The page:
If you’re reading this supplement, chances are good that you’ve already heard about WebRTC. But, like much of the rest of the industry, you may not be completely clear about what WebRTC is, where it came from, why it’s important, and where it fits into the larger communications picture. So here’s a bit of background to get you prepped for the rest of this WebRTC supplement and for WebRTC Conference & Expo IV, which takes place June 17 through 19 at the Cobb Galleria in Atlanta.
What It Is
WebRTC stands for web real-time communications. The technology allows for real-time voice and video interactions from a web browser or other peer node without requiring special client software or requiring a server between the two endpoints.
It takes the components of a typical VoIP media engine into a browser or any other peer endpoint with a simple API that a web server can control. That means developers can build real-time communication into web pages, and do so more easily than they could’ve in the past.
Where It Came From
The seeds of WebRTC came from Global IP Solutions, a company that provided the technology to such large VoIP companies as Avaya, Cisco (News - Alert), Nortel, and others. Google purchased GIPS in 2011, and shortly after that made its technology open source, which kicked off the WebRTC movement.
Google (News - Alert) has been a leading advocate of WebRTC ever since, and today supports WebRTC in its Chrome browser. (WebRTC is also supported in the Mozilla Firefox and Opera browsers. There’s no word yet on whether Apple (News - Alert) and Microsoft will support WebRTC in their browsers, which is an area of much interest.)
The WebRTC ecosystem and community continue to grow. It started in 2010 with a small group at Google, expanded in 2011 with a strong group of standards advocates, and then in 2012 with early evangelists and companies, and it continues to snowball.
Why It’s Important
The jury is still out as to whether tech giants Apple and Microsoft will endorse, ignore, or – worst case scenario – interfere with, the advancement of WebRTC. Nonetheless, prospects for the technology appear bright. For instance, ABI Research (News - Alert) expects 4.7 billion WebRTC devices to be out in the world by 2018. (For more on what to expect for WebRTC, see our story in this supplement about the WebRTC Outlook 2014 Report.)
WebRTC is interesting not only because it enables two endpoints to easily connect and conduct rich media sessions including data, video, and voice, or some combination thereof, but also because it puts us on a path to what Phil Edholm (News - Alert) of PKE Consulting LLC calls the webification of communications.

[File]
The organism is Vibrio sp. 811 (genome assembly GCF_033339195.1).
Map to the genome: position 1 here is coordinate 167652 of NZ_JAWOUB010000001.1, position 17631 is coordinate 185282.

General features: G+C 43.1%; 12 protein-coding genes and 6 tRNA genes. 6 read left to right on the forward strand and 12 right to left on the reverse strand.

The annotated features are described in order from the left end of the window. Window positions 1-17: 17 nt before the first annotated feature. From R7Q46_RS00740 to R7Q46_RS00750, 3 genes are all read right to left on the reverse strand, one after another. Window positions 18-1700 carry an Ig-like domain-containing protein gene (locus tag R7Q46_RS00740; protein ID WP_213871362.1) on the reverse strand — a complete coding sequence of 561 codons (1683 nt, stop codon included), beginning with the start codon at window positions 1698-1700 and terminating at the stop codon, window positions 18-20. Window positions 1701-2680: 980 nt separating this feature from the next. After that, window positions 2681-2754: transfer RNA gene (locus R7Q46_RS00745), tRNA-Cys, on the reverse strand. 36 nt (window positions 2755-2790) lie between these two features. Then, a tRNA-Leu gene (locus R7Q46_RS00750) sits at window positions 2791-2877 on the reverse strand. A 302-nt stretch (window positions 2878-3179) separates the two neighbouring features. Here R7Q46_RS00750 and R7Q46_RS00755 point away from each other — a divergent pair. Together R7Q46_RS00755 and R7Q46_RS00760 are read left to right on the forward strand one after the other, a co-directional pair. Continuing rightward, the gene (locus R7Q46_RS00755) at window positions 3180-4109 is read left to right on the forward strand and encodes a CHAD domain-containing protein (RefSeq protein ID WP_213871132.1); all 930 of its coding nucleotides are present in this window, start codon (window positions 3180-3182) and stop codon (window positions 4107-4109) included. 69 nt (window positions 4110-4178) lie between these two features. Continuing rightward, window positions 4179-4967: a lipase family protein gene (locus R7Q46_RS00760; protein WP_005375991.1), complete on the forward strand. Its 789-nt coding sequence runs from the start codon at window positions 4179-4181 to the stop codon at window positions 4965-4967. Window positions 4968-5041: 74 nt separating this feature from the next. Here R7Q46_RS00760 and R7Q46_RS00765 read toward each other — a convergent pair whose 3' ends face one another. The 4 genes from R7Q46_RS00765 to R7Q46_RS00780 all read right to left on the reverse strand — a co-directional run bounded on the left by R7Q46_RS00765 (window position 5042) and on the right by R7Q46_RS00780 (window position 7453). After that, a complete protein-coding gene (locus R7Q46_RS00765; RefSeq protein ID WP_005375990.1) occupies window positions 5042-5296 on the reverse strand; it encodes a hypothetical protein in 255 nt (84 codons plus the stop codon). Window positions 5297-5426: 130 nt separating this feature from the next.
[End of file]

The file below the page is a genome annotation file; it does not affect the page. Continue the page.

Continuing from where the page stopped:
“The webification of communications is not a single technology, but rather a transformation of the basics of communications,” says Edholm. “Instead of having a single server that manages all of my communications, the webification process will free me to interact directly with millions of web servers to manage a succession of independent communications events, each tuned to the specific needs and requirements of the event, not an arbitrary vendor paradigm. Just as we all have hundreds of different web information experiences monthly, each web communications experience can be defined by the suite hosting the event.”
Where It Fits
The possibilities for WebRTC are endless, but some of the first places we are seeing it in use are in customer care/contact center, and conferencing applications.
“WebRTC applications will both delight and amaze us,” says Edholm. “While many WebRTC implementations will be extensions of existing communications solutions, many will emerge that will use WebRTC to deliver communications in contexts we have yet to imagine.
“The change of communications from a separate service or capability to being integrated with applications and other activities will become obvious,” Edholm says. “With this we will see the emergence of asymmetrical communications solutions where the experience is different dependent on the role of each individual.”
Edited by Maurice Nagle